• Jamie Baker-Prewitt, SVP/Director of Decision Science, Burke, Inc.
  • Tested four devices for data quality and responses
  • Brand awareness was not significantly different
  • Brand engagement – trust, financially stable, value, popular, proud, socially responsible – did show differences. PC users had higher ratings.  Smartphone takers had lower ratings.
  • Customer engagement – purchase, recommend, loyalty, preference – half of tests showed significant differences. PC users had higher recommend scores and smartphone takers had lower recommend scores.
  • Different topics and sources all suggested that devices cause lower ratings
  • Did a nice repeated measures design with order controls
  • Frequency of purchasing looked the same on both devices, average cell phone bill showed no differences [interesting data point!]
  • No differences on brand engagement – 1 out of 30 was significant [i.e., the 5% error rate we expect due to chance]
  • Purchase data looked very similar in many cases for PC vs phone, frequency distributions were quite similar
  • Correlations between PC and phone scores were around .8, which is very high [recall people did the same survey twice, once on each device]
  • Current research replicates original research, no significant device effect. Did not replicate lower scores from smartphones.
  • Study lacked mundane realism, they were in a room with other people taking the survey, there weren’t ‘at home’ distractions but there were distractions – chatty people, people needed assistance, people might have simply remembered what they wrote in the first survey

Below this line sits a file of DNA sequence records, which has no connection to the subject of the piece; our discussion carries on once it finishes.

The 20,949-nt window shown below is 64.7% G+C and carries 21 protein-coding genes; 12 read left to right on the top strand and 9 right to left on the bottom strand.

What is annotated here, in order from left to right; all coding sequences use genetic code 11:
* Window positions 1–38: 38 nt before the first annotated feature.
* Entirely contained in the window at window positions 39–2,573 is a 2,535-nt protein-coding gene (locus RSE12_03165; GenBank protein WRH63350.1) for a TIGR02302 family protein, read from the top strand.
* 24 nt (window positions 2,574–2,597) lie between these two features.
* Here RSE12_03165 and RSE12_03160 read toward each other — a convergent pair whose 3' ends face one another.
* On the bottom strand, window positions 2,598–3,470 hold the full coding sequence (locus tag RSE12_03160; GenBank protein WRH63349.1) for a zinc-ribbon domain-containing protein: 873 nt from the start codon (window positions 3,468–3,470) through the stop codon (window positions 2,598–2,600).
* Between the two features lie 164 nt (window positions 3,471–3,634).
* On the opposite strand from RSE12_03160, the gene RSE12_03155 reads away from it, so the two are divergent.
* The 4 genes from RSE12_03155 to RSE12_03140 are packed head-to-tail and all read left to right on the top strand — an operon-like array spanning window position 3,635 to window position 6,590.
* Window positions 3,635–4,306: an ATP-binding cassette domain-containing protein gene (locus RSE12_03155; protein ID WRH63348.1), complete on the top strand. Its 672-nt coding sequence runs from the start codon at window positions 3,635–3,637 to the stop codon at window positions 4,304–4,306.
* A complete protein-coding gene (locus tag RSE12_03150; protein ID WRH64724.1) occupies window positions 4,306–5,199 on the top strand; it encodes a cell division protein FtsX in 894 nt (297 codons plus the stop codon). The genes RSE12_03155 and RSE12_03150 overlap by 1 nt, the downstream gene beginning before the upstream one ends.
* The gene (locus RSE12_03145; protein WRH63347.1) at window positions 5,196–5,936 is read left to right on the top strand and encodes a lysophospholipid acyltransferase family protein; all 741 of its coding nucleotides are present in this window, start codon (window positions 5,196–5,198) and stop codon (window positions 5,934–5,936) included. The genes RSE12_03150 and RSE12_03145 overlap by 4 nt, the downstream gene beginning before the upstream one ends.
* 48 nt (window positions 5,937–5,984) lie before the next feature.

• Ownership of mobile will continue to grow and mobile surveys will grow
  • Business professionals are far more likely to answer surveys via mobile, fastfood customer are more likely to use smart phone for surveys
  • Very few people turned the phone horizontally  – they could see less screen but it was easier to read. Why not tell people they CAN turn their phone horizontally.

Other Posts

The myth of the Total Survey Error approach

Total Survey Error is a relatively recent approach to understanding the errors that occur during the survey, or research, process. It incorporates both sampling errors, non-sampling errors, and measurement errors, including such issues as specification error, coverage errors, non-response errors, instrument error, respondent error, and pretty much every single other error that could possibly exist. It’s an approach focused on ensuring that the research we conduct is as valid and reliable as it can possibly be. That is a good thing.

Here’s the problem. Total Survey Error is simply a list. A list of research errors. A long list, yes, but a list of every error that every researcher has been trained to recognize and account for in every research project they conduct.

We have been trained to recognize a bad sample, improve a weak survey, conduct statistics properly, generalize appropriately, and not promise more than we can deliver. Is conducting research the old name of ‘total survey error?’ It is not a new, unique approach. It does not require new study nor new books.

Perhaps I’m missing something, but isn’t total survey error how highly skilled, top notch researchers have been trained to do their job?

Manufacturing False Precision in Surveys #MRX